Palmitic acid is 16 carbons long, fully saturated, and commonly found in palm oil and animal products, including beef, eggs, milk, poultry, and seafood. Palmitic acid has long been implicated in CVD, as it tends to raise LDL cholesterol. Among the saturated fats, it would appear palmitic acid does pose the greatest likelihood of increasing LDL cholesterol. However, palmitic acid has also recently been shown to be vital both to forming new memories and accessing long-held memories. As we shall see when we investigate how our diet has changed, a Paleo diet supplies an adequate amount of palmitic acid for optimum cognitive function while limiting the intake to levels that are not harmful to the cardiovascular system. It is also important to note that excessive carbohydrate intake leads to palmitic acid production. If you recall from the insulin chapter, when liver glycogen is full, additional carbohydrate is converted to palmitic acid. This process appears to blunt our sensitivity to leptin, which then inhibits our satiety to a normal meal. This is the beginning of insulin resistance and is at the heart of the mechanism of how we cease to respond to food by feeling "full."

From The Paleo Solution by Robb Wolf 2010, p. 108.
carbsane said…
Welcome Ballomar! I just found a copy of a classic cookbook that I wanted another copy of (to preserve the integrity of what's left of the one my Mom gave me). It was published in 1950 and it is really informative what was included. Would you believe there is an insert with plans on how to build a root cellar! My how times have changed (no, Mom never built a root cellar but we had a big storage freezer for all the veggies we grew in our own garden, etc.).
carbsane said…
Hey Karin!

It's darned near impossible to tell who is co-opting whom here anymore ... I think it's a bit of a symbiotic relationship.

In terms of LLVLC, ultimately I don't know that it had much to do with his weight troubles, but that whole thing has been in decline since mid 2010, . He put up a lot of smoke and mirrors and any "win" (like being on top of podcast lists that are miniscule parts of the franchises they are beating out ... e.g. Jillian Michaels) . When I used to frequent his forum it was super busy. The "get daily" would produce a page or two of new posts that fully turned over if you checked in the morning and again at night. The sponsorships rotated quite a bit and there were several of them. This was before the expansion of the podcasts, but still, in 2010/2011 podcasts were taped 3 months in advance and people actually had heard of the guests (I knock my own self here!) outside of the LLVLC bubble.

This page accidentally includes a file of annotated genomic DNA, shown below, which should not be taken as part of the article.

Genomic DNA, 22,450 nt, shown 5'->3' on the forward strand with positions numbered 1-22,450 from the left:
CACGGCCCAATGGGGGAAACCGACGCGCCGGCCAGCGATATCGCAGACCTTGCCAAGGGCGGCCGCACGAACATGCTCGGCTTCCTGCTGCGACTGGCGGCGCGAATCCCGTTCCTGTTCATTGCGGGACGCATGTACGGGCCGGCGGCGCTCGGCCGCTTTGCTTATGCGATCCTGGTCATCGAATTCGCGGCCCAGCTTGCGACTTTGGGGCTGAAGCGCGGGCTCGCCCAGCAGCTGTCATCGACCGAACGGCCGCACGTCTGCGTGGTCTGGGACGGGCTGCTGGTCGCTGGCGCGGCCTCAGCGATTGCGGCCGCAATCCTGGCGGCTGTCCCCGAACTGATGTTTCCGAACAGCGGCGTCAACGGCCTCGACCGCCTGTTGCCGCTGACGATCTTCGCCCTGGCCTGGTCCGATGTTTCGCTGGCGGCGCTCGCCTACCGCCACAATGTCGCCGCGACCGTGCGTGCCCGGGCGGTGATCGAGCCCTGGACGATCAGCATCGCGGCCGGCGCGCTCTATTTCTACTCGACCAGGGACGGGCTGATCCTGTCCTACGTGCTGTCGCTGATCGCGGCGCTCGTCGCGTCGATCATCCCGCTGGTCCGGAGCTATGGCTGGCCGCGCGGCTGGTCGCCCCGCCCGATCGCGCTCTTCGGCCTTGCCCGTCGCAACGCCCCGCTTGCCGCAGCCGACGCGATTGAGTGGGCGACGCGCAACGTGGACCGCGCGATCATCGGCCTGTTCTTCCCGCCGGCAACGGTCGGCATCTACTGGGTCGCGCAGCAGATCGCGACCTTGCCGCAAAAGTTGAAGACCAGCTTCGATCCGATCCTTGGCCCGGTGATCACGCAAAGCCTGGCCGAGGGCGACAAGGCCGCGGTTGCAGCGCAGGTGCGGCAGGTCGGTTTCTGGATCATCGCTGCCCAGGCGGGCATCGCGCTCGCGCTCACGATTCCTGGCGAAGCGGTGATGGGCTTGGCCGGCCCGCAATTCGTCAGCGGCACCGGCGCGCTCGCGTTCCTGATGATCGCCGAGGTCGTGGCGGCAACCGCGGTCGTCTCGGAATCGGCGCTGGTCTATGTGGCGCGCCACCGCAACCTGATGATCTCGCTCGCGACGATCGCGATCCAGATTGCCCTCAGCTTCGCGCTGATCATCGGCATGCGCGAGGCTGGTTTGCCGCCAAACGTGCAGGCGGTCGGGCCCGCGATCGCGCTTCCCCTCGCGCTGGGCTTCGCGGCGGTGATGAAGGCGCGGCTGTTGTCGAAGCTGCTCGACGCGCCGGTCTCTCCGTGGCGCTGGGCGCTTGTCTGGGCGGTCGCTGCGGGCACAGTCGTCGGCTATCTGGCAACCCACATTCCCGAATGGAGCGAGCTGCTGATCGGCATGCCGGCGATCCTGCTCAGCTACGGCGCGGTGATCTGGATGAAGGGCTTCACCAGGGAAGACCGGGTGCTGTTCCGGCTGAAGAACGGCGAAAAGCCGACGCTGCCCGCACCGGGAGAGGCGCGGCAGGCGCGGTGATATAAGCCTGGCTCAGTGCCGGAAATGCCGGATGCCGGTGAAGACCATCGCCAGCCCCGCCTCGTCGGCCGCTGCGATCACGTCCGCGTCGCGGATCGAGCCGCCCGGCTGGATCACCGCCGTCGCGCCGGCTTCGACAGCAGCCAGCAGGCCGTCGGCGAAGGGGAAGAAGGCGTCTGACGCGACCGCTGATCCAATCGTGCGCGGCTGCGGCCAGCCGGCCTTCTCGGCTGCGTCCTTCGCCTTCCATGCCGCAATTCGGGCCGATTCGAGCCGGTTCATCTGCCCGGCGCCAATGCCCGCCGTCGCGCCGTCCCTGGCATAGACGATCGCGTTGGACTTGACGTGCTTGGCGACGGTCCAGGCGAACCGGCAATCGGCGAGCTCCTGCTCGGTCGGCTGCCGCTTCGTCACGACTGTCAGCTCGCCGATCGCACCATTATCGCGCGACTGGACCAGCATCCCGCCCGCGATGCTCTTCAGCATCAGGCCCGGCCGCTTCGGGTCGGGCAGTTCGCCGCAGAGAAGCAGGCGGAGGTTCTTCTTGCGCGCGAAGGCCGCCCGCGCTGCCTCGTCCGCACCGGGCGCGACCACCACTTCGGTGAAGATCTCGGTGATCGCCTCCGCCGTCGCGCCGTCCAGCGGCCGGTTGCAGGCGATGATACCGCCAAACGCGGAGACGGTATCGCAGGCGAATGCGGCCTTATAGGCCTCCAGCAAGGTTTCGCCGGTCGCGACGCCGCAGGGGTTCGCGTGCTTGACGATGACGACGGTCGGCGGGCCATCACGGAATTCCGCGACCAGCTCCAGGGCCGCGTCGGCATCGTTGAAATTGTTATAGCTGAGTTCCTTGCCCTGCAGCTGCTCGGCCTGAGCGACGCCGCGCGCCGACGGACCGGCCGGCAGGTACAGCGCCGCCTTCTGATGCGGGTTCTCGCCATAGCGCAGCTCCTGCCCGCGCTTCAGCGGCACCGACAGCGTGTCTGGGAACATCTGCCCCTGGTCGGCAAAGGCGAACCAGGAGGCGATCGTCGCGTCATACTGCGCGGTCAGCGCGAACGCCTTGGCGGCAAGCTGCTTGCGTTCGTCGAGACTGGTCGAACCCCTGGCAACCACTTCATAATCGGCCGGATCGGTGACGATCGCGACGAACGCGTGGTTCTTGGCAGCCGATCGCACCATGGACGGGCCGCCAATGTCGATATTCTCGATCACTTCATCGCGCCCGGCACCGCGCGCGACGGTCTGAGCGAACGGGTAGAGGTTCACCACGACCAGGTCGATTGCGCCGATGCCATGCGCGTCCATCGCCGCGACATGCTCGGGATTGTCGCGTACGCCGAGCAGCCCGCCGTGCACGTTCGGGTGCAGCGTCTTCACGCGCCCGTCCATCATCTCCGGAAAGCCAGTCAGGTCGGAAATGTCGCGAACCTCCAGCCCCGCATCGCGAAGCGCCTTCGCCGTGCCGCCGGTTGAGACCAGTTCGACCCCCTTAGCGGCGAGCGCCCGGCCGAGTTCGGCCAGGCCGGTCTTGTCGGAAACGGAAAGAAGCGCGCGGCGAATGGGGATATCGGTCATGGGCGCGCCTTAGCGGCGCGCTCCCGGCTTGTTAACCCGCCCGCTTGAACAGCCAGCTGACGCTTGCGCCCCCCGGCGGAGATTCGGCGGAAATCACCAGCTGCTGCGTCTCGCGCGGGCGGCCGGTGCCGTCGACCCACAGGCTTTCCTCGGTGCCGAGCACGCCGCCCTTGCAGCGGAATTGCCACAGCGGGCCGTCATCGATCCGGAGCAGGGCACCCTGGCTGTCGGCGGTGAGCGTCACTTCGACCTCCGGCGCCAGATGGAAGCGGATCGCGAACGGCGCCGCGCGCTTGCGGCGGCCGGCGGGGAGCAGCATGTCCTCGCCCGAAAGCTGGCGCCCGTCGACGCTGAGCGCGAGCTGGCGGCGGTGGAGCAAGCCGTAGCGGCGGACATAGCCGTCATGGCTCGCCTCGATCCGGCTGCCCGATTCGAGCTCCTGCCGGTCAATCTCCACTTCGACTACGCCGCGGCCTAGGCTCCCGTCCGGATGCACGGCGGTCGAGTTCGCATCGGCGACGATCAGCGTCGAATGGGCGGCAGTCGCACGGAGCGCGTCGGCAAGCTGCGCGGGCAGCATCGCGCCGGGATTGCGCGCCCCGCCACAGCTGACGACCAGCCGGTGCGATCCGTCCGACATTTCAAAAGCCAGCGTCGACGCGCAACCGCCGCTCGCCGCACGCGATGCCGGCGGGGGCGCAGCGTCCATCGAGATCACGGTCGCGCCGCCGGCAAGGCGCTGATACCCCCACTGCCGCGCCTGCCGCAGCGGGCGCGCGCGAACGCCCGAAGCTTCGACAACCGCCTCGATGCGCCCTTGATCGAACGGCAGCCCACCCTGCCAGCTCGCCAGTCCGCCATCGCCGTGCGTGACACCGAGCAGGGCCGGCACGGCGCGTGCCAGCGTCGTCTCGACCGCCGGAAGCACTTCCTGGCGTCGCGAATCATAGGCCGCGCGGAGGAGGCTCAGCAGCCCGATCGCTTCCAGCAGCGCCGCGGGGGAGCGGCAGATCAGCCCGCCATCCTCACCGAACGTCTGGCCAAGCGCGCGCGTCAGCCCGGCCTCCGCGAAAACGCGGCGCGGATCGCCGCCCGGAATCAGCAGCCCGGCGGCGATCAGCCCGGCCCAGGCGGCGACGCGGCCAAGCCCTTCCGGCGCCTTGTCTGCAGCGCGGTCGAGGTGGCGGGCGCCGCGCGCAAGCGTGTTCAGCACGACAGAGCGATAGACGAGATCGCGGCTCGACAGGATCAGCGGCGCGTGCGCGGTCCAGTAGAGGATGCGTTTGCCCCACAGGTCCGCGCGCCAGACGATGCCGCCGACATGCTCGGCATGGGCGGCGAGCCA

Paleo? I think it has jumped the shark. Just my impression. Most of those folks have their "real lives" to go back to, however. They are trainers and gym owners and nutritionists and alternative/functional medicine peeps, etc. As Robb said in his email to me, he can just focus on and build his brand and I'm sure he'll do just fine.

Paleo has supposedly still been trending up, but this is a bit of a cheerleading link, and Paleo barely makes it off the x-axis compared to Atkins or South Beach.

It explains the defensiveness and need to squash anyone who dares speak out.
Myron Schwarzennecker said…
Has anyody ever called his gym to see what super high prices he got? You know, for "helping people". Everyday Crossfit takes in about $180/month. I bet a pseudocelebrity gym, ex-Crossfit or not, got lots higher than that.

But yes, there's always the interplay between who is the "leader" and how much the leader gets led by the fans, according to how much the fans want to hear "science" that vindicates their favorite fatty foods. My point is the usual one that it all becomes about money-making, while putting up the appearance of integriy and having a little self-deprecation thrown in.

Let me guess: he never had a reasonable reply about why he changed his mind on SFAs.
markgillespie said…
I want to vomit every time I hear mention of drinking coffee with butter in it. People actually do this?!
Myron Schwarzennecker said…
Cordain did say that palmitic acid was atherogenic. Cordain advised lean meat.
Myron Schwarzennecker said…
News: McDonalds CEO announces that he's lost 20 pounds while eating (not exclusively) at McDonalds. He apparently credits watching calories and exercising.
Steven said…
My interpretation is a lot of what you're arguing against is there not being much precedent for very high fat paleo diets (>60%) and misrepresentation of Paleo studies, which I totally agree with

I obviously don't know Eaton and Konner's motivation, but I suspect that some of their recommendations were motivated by political correctness (low fat, low SFA, high PUFA, low salt, high fibre)